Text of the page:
Following law school graduation, Jerry served as law clerk to the Honorable Charles Clark, United States Court of Appeals, Fifth Circuit. He then practiced law at the firm founded by his late father, where he was a partner from 1976 to 2001. From 2001 until his death, Jerry was a partner with Phelps Dunbar LLP. Jerry’s practice was varied but primarily concentrated on corporate law and litigation, contracts, banking, real property, agribusiness, state and local taxation, and intellectual property law. He developed an extensive international practice, establishing international company operations throughout the world and mentoring other Mississippi attorneys in international trade and licensing.

Jerry married Jo Cille Dawkins of Jackson, Mississippi, in 1976. They made their home in Greenville. Their son, Jerome Bryan Hafter, was born in 1981. Like his father, Bryan attended Greenville public schools and was an honor graduate of T.L. Weston High School. Jo Cille filled Jerry’s life with her great humor and extensive community involvement.

Jerry’s professional and public service was varied, on both local and national levels. Local service included 22 years as chair of the Mississippi Board of Bar Admissions (the longest term in Mississippi history), during which he was the driving force behind reforming Mississippi’s bar admissions processes; service on the Mississippi State Bar Association, including two years as director of the Young Lawyers Division of the Mississippi State Bar; president of the Washington County Bar Association; member and five-term president of the Board of Trustees of the Greenville Public School District; and service on the Mississippi School Board Association, the City of Greenville Election Commission, and the Mississippi Governor’s Commission on Revision of the Mississippi Constitution. In 2015, he received the Mississippi Bar’s Lifetime Achievement Award.

Nationally, Jerry served as member and chair (1998–1999) of NCBE’s Board of Trustees and, at the time of his death, was in his seventeenth year as chair of its Technology Committee. He was elected to the American Law Institute as a life member and was a fellow of the Mississippi Bar Foundation and the American Bar Foundation; and he served on the Council of the ABA Section of Legal Education and Admissions to the Bar, serving as chair of the Section and the Council, as well as serving on the Section’s Law School Accreditation Committee.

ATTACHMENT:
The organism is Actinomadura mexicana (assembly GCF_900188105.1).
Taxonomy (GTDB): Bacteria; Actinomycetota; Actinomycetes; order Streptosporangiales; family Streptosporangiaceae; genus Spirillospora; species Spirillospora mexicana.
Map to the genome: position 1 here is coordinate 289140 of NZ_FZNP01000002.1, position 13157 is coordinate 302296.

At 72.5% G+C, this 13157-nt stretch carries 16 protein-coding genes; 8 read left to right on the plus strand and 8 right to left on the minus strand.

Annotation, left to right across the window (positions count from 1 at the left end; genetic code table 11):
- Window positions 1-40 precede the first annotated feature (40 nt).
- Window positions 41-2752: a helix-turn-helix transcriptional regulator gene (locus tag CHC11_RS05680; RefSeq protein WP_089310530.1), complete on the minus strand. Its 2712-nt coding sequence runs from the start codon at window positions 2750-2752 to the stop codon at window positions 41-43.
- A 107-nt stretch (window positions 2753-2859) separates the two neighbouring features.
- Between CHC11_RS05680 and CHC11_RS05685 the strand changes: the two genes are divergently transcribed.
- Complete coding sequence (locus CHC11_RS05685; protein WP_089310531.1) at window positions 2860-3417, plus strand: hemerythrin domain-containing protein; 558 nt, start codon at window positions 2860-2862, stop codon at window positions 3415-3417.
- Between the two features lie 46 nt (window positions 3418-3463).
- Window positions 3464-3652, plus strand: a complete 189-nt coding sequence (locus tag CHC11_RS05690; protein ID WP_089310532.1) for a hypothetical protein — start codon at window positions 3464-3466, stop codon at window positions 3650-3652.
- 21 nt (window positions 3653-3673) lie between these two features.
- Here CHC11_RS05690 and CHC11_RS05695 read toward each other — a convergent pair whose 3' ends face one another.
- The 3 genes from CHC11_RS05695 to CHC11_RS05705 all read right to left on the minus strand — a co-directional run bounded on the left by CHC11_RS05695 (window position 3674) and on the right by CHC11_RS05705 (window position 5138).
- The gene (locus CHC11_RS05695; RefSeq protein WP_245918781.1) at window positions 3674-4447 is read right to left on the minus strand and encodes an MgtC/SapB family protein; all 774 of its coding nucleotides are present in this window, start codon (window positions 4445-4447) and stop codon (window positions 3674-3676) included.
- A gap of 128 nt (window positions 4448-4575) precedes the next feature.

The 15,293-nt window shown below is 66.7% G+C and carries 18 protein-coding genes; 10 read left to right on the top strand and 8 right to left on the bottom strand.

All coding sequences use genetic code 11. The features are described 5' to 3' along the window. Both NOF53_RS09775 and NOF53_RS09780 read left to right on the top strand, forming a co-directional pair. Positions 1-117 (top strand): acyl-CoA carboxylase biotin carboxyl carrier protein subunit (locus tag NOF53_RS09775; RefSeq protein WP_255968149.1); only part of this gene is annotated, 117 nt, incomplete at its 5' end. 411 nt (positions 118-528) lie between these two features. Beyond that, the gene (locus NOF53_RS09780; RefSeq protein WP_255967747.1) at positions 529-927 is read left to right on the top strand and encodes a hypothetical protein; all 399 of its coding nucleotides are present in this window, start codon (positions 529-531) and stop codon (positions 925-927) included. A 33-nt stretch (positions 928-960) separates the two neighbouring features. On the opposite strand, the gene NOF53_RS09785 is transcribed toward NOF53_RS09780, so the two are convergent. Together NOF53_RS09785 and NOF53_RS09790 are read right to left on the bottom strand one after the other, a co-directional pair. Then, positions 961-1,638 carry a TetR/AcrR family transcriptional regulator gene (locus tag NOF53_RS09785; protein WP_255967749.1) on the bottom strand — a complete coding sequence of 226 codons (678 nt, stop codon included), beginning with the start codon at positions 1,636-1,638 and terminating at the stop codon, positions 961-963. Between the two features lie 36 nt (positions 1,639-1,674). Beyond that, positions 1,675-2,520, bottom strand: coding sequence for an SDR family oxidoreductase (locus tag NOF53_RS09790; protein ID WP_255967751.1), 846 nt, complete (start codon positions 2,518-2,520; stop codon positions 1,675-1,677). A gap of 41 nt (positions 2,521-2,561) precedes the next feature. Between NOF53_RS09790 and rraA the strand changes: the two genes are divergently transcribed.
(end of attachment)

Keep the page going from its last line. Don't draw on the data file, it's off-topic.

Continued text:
In addition to Jerry’s devotion to his family, he was a friend to many, including President Bill Clinton and Hillary Rodham Clinton, classmates from Yale. Upon hearing of Jerry’s death, Hillary Clinton penned a personal letter to Jo Cille acknowledging “Jerry’s contributions to the legal profession, service to our country, commitment to his community, and love for his family that made him an exemplary lawyer, citizen, husband, and father. He was loved by many, and he will be dearly missed.”

It was common for Jerry to reflect on his feeling that he was standing on the shoulders of the giants in bar admissions who came before him. He was paraphrasing the metaphor of the twelfth-century philosopher and scholar Bernard of Chartres. As the metaphor goes, standing on the shoulders of giants enables us to see more and further than our predecessors. What a gift to have stood on the shoulders of this giant.